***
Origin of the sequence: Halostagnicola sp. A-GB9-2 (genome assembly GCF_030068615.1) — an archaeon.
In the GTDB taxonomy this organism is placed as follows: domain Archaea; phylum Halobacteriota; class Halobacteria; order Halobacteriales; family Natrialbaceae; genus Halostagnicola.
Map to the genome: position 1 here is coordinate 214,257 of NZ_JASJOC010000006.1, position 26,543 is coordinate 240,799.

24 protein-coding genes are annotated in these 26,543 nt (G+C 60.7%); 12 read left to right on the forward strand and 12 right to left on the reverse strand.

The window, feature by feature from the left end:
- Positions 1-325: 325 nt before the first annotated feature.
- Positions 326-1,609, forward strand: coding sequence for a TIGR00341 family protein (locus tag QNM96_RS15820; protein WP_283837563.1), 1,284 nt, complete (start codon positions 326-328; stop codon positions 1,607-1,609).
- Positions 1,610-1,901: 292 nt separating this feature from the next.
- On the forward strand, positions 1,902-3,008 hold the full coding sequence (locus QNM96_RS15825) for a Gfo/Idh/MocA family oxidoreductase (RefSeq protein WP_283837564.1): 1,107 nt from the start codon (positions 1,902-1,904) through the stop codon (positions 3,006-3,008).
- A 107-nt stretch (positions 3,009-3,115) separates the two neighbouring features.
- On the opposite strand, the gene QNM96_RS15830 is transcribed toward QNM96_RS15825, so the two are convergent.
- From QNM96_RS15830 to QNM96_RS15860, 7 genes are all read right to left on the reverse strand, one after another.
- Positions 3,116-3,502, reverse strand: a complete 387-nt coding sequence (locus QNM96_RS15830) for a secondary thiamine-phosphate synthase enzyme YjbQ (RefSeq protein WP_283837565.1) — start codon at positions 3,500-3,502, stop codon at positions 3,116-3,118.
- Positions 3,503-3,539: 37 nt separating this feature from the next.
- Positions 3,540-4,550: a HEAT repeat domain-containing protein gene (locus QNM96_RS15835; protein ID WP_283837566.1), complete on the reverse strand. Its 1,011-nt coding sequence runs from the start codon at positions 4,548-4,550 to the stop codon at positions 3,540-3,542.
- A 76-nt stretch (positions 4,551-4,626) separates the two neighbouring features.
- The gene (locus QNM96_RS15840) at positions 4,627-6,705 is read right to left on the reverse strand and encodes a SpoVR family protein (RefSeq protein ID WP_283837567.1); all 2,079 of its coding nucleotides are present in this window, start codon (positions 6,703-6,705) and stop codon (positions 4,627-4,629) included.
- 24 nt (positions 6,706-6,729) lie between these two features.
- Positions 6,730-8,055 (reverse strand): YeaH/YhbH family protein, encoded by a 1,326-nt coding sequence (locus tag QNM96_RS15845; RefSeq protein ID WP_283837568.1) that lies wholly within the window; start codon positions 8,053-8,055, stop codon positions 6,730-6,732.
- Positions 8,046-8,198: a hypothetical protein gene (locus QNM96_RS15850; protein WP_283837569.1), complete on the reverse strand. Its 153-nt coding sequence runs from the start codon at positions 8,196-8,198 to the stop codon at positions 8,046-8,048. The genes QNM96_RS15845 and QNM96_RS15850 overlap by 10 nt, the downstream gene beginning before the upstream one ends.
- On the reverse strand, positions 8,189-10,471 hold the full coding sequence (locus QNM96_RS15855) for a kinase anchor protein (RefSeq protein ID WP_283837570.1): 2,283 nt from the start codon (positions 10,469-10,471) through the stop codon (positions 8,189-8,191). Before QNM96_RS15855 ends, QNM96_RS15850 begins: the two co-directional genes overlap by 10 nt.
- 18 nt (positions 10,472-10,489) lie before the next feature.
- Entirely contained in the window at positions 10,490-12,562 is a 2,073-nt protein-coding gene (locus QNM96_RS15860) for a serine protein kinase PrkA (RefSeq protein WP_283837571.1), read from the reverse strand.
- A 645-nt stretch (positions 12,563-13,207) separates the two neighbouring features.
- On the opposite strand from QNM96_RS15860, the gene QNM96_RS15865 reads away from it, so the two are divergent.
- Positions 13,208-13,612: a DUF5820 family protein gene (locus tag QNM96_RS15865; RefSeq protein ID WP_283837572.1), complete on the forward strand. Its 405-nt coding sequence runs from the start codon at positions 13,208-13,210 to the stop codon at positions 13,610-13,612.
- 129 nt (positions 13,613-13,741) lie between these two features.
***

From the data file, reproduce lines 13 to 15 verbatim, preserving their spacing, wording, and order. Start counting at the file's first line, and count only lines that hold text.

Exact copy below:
- Positions 3,116-3,502, reverse strand: a complete 387-nt coding sequence (locus QNM96_RS15830) for a secondary thiamine-phosphate synthase enzyme YjbQ (RefSeq protein WP_283837565.1) — start codon at positions 3,500-3,502, stop codon at positions 3,116-3,118.
- Positions 3,503-3,539: 37 nt separating this feature from the next.
- Positions 3,540-4,550: a HEAT repeat domain-containing protein gene (locus QNM96_RS15835; protein ID WP_283837566.1), complete on the reverse strand. Its 1,011-nt coding sequence runs from the start codon at positions 4,548-4,550 to the stop codon at positions 3,540-3,542.